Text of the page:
Mother Nature provides many gifts in spite of her challenges. Sending strength and goodwill to everyone affected by the recent hurricanes.
We had a thunderstorm here in Maryland last week. The corn we planted was nearly sideways. I tried to help it with a few stakes and twine. I think the roots did not have a deep enough space to hold on to in the planting bed.
We’ll see; there are still some promising silks with cobs beginning to form.
The sunflowers always bring so much joy.
The bumblebees were very content!
and the zinnias are reaching out and showing the beginnings of color.
I tended to the spindly tomato bed and used the space there as well as the freed up space in the basil bed for some frost-hardy broccoli and cabbage starts. Fingers crossed!
Even though the tomato plants were not as strong this season, we have been enjoying the bounty. Hopefully these will ripen nicely inside.
After a couple of hours working in your garden, I called you out to see what I found under the grass mulch:
That’s a first for me! Purple is my favorite color! Maybe you can do a google search to find out why these mushrooms are purple!
Before venturing out with you to gather your school supplies, I dug in the ground a bit. We wanted to mulch our newly planted fruit trees and I thought what better material than all of the bunches of cut grass!
Look what I found! Yikes!
Nature is an amazing gift!
It’s summertime! You are on your annual California vacation and we are here in Maryland! We are knowing that you are having a fabulous time with family and we look forward to your return.
Summertime also means lots of bounty coming from our gardens, farmers markets and other gardeners sharing the fruits of their labor. While in Sonoma County, we were surrounded by miles and miles of vineyards and orchards. Here in Maryland all we see are corn and soybean fields. Acre after acre. The fields are beautiful and the corn is oh so very sweet!
The first dozen that grandpa came home with we shared with you. We were gifted another couple dozen a couple of days ago. We barbecued a few and then I set out to preserve the rest today.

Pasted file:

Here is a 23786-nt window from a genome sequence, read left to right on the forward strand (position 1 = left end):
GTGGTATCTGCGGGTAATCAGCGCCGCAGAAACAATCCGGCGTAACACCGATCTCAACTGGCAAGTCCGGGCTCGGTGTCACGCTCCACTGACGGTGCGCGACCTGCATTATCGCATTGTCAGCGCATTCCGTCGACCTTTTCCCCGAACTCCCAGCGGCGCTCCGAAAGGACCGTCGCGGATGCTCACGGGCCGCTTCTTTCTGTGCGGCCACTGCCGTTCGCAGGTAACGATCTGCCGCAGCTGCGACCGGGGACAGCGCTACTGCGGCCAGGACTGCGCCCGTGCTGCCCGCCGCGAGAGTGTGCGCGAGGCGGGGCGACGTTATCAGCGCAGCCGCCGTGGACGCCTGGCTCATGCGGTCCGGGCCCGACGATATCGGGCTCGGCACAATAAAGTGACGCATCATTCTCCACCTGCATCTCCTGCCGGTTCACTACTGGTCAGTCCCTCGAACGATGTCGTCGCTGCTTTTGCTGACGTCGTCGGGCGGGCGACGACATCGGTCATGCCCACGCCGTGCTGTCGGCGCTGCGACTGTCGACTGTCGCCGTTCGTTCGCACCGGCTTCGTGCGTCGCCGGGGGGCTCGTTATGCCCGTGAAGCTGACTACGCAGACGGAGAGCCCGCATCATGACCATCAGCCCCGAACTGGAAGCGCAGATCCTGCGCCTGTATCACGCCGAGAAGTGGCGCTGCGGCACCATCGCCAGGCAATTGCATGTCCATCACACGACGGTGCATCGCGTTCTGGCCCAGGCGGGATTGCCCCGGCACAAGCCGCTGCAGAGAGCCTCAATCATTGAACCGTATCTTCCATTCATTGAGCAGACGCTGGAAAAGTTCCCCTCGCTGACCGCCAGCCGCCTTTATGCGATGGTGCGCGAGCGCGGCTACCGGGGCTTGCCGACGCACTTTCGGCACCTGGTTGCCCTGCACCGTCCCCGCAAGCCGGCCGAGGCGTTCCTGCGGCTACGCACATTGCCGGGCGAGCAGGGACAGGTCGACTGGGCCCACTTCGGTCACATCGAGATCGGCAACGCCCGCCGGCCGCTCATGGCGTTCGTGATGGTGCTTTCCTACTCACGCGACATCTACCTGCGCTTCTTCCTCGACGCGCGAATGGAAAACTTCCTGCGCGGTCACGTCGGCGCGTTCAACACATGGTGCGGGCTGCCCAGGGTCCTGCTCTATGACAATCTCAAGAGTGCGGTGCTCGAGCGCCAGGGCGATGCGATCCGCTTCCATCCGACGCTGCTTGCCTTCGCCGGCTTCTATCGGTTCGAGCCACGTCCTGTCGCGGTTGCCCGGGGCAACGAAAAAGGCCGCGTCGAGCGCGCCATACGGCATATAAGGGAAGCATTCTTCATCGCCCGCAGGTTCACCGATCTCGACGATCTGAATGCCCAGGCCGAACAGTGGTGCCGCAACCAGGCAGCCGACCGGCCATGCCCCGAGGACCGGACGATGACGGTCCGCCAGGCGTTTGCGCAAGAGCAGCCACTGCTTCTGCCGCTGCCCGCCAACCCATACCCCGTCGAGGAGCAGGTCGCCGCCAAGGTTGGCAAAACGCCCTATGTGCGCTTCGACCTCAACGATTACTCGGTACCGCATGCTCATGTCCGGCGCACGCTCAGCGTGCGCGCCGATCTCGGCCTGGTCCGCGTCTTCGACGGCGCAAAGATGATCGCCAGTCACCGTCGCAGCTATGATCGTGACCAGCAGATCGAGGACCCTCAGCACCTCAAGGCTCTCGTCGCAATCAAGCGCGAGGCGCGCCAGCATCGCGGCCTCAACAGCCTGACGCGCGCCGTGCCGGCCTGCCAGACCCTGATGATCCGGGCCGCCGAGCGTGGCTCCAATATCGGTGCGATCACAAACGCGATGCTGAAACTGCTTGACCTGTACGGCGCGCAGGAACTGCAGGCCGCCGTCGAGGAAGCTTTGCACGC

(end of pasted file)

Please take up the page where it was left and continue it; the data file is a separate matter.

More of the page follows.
The first step is to husk the corn, blanch it (place 4-5 ears in a large pot of boiling water for 4-5 minutes), “shock” it (place blanched corn in a big bowl of ice water for about 4-5 minutes) and then cut the kernels off the cob. I read a tip for cutting the corn off the cob here: https://www.rodalesorganiclife.com/food/the-best-way-to-cut-fresh-corn-kernels-off-the-cob/slide/3. Your mom recently bought a corn cutting gadget. I’ll have to ask to borrow it and see if it’s easier. Or maybe just more fun!
Well, two dozen cobs resulted in about 13 cups of kernels. All preserved in the freezer with the food saver. I also froze the cobs to give to the chickens as a treat. Everyone’s happy! Guess what though? Grandpa just came home with, you guessed it, MORE CORN! Looks like we will have plenty to share in the cold wintertime!
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Here they are! The new flock of Moops! Well, new to us that is! So far, only one has been named: the broody one is Tomasin (thank you Ellie!). There are ten hens and for the first few weeks, they … Continue reading
This gallery contains 8 photos.
Well, after ten months, Grandpa and I found our new Harchut Farms. We are so grateful to you, your mom and your dad for sharing your home with all of us during the search. Those memories will be added to … Continue reading